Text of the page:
Ryan, a Biden ally who represents a district with many White, working-class voters, said Biden should have emphasized that his transition would happen slowly, over decades. “We’re talking 10-year 20-year, 30-year plan here,” he said.

Campaigning in Pennsylvania on Saturday, Biden tried to set the record straight.

“Let me get something straight here, in coal country: I will not ban fracking — period,” Biden said at a drive-in rally in Luzerne County, Pa. “I’ll protect Pennsylvania jobs, period.”

Rather than highlighting his proposed transition away from oil, as he did in the debate, Biden talked up increased investments in carbon capture technology. “We’re going to get rid of the $40 billion in fossil fuel subsidies and we’re going to invest in clean energy and carbon capture,” he said.

One of Biden’s top aides also sought to assuage concerns about job losses in a television interview broadcast Sunday.

“He believes that we are not only going to create new jobs, we are going to maintain jobs. People are not going to lose jobs under a Biden administration,” Biden’s deputy campaign manager Kate Bedingfield said in an interview broadcast Sunday on NBC’s “Meet the Press.”

But in the Democratic Party’s liberal wing, no such reassurances were needed.

“He answered clearly that the United States does have to transition off oil and that Joe Biden has a plan to move America towards clean energy, that the climate crisis demands that and, in fact, it’s already been underway,” said Weber.

Indeed, the United States has already started to move — at a snail’s pace — in the direction Biden favors to offset the impacts of human caused climate change. The U.S. economy is still heavily dependent on refined oil that fuels millions of motor vehicles and natural gas that warms homes, but alternative energy sources are starting to offset the dominance of oil.

Even in Pennsylvania, where Biden is seeking not to be painted as an enemy of fossil fuels, 74,000 people have jobs linked to clean energy, more than the 23,000 who work petroleum-based jobs. Texas leads the nation in wind-power generation, forging so far ahead that clean-energy companies are hiring laid off oil workers.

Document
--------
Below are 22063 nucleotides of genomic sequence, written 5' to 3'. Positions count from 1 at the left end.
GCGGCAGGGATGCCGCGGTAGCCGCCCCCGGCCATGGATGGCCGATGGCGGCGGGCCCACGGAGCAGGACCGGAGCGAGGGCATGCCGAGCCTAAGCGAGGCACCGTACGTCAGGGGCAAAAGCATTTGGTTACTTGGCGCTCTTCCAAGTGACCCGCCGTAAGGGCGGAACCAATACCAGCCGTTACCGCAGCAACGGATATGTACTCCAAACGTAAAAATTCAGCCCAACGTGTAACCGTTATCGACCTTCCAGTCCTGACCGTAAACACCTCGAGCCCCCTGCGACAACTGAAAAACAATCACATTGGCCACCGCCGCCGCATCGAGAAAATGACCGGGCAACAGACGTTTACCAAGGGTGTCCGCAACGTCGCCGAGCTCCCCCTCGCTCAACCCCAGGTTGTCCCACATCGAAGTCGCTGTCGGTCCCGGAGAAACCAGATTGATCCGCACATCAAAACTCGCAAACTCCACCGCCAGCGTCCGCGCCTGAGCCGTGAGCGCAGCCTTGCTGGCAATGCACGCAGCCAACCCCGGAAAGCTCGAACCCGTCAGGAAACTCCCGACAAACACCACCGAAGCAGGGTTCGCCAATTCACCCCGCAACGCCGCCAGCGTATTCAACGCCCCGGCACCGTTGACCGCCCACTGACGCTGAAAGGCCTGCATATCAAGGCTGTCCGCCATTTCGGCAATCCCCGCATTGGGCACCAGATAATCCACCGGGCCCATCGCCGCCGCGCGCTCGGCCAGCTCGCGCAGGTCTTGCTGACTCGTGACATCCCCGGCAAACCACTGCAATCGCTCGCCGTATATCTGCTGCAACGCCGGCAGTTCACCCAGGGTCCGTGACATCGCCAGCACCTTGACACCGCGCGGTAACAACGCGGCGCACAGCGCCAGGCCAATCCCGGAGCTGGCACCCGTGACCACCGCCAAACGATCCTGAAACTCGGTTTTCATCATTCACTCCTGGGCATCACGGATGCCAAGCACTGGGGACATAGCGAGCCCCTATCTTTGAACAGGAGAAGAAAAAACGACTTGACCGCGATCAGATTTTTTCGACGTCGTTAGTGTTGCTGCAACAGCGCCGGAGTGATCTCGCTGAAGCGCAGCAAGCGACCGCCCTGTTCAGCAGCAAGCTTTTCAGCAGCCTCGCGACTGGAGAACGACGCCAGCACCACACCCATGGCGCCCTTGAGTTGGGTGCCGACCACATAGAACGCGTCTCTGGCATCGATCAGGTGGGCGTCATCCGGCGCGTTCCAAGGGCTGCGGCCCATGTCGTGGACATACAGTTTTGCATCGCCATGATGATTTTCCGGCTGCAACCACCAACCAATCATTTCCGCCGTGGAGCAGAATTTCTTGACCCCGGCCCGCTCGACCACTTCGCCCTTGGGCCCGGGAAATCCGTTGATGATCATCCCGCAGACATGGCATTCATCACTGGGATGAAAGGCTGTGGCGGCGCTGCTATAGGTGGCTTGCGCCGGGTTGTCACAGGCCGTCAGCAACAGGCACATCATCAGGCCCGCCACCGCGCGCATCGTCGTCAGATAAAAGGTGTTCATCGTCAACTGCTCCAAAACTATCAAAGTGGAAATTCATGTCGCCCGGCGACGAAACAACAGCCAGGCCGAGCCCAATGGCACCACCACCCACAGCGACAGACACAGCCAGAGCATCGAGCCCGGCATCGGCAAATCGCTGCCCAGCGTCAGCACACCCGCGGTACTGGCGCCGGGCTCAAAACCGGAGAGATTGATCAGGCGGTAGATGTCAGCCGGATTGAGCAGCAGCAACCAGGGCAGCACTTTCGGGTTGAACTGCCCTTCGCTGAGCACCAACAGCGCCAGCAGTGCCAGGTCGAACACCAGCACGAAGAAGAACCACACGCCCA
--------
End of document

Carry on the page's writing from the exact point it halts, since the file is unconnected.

Last month, California pledged that every new passenger car and truck sold in the state in 2035 will be a net-zero vehicle that runs without gas. GMC has fashioned the Hummer, one of the greediest gas hogs on the road, into an all-electric vehicle.

Oil industry representatives begged to differ, saying it will continue to dominate the energy sector for years to come, regardless of who is president. “We aren’t going anywhere,” said Mike Sommers, head of the American Petroleum Institute.

However, the industry is starting to change. London-based British Petroleum, one of the world’s largest oil and gas companies, announced in August that it plans to dramatically cut back its oil and gas business. And five of the six largest U.S. banks — Citigroup, Goldman Sachs Group, JPMorgan Chase, Morgan Stanley and Wells Fargo — have pledged in the past year to stop funding new drilling and exploration in the Arctic.

Despite these factors, Biden’s carbon pollution reduction goals remain a hard sell to many. The past few days have shown that it’s not just Republicans in that camp.

“It’s not realistic,” said Horn. “It’s just not.”

Felicia Sonmez and Will Englund contributed to this report.